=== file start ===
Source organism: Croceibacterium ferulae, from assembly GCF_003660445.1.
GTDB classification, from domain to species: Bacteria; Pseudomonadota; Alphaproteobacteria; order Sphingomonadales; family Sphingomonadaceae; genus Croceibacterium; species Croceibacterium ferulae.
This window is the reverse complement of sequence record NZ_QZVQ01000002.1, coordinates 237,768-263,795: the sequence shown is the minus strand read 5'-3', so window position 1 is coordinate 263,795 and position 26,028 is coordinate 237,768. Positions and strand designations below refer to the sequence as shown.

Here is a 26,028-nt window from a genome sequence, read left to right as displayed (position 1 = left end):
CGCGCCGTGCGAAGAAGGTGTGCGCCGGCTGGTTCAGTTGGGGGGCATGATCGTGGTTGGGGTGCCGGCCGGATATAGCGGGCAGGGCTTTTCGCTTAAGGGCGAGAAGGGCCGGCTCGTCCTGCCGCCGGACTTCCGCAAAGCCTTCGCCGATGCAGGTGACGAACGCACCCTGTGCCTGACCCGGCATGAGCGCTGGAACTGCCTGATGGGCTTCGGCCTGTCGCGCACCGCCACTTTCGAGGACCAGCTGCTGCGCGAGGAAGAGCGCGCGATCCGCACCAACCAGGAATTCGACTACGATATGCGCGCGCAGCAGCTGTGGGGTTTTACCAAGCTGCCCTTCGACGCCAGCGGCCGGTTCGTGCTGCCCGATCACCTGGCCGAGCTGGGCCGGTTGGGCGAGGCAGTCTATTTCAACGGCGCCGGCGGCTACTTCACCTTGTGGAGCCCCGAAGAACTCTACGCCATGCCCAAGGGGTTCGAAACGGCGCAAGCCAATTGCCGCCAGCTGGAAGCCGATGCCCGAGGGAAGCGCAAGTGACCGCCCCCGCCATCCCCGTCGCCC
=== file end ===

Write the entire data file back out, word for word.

Source organism: Croceibacterium ferulae, from assembly GCF_003660445.1.
GTDB classification, from domain to species: Bacteria; Pseudomonadota; Alphaproteobacteria; order Sphingomonadales; family Sphingomonadaceae; genus Croceibacterium; species Croceibacterium ferulae.
This window is the reverse complement of sequence record NZ_QZVQ01000002.1, coordinates 237,768-263,795: the sequence shown is the minus strand read 5'-3', so window position 1 is coordinate 263,795 and position 26,028 is coordinate 237,768. Positions and strand designations below refer to the sequence as shown.

Here is a 26,028-nt window from a genome sequence, read left to right as displayed (position 1 = left end):
CGCGCCGTGCGAAGAAGGTGTGCGCCGGCTGGTTCAGTTGGGGGGCATGATCGTGGTTGGGGTGCCGGCCGGATATAGCGGGCAGGGCTTTTCGCTTAAGGGCGAGAAGGGCCGGCTCGTCCTGCCGCCGGACTTCCGCAAAGCCTTCGCCGATGCAGGTGACGAACGCACCCTGTGCCTGACCCGGCATGAGCGCTGGAACTGCCTGATGGGCTTCGGCCTGTCGCGCACCGCCACTTTCGAGGACCAGCTGCTGCGCGAGGAAGAGCGCGCGATCCGCACCAACCAGGAATTCGACTACGATATGCGCGCGCAGCAGCTGTGGGGTTTTACCAAGCTGCCCTTCGACGCCAGCGGCCGGTTCGTGCTGCCCGATCACCTGGCCGAGCTGGGCCGGTTGGGCGAGGCAGTCTATTTCAACGGCGCCGGCGGCTACTTCACCTTGTGGAGCCCCGAAGAACTCTACGCCATGCCCAAGGGGTTCGAAACGGCGCAAGCCAATTGCCGCCAGCTGGAAGCCGATGCCCGAGGGAAGCGCAAGTGACCGCCCCCGCCATCCCCGTCGCCC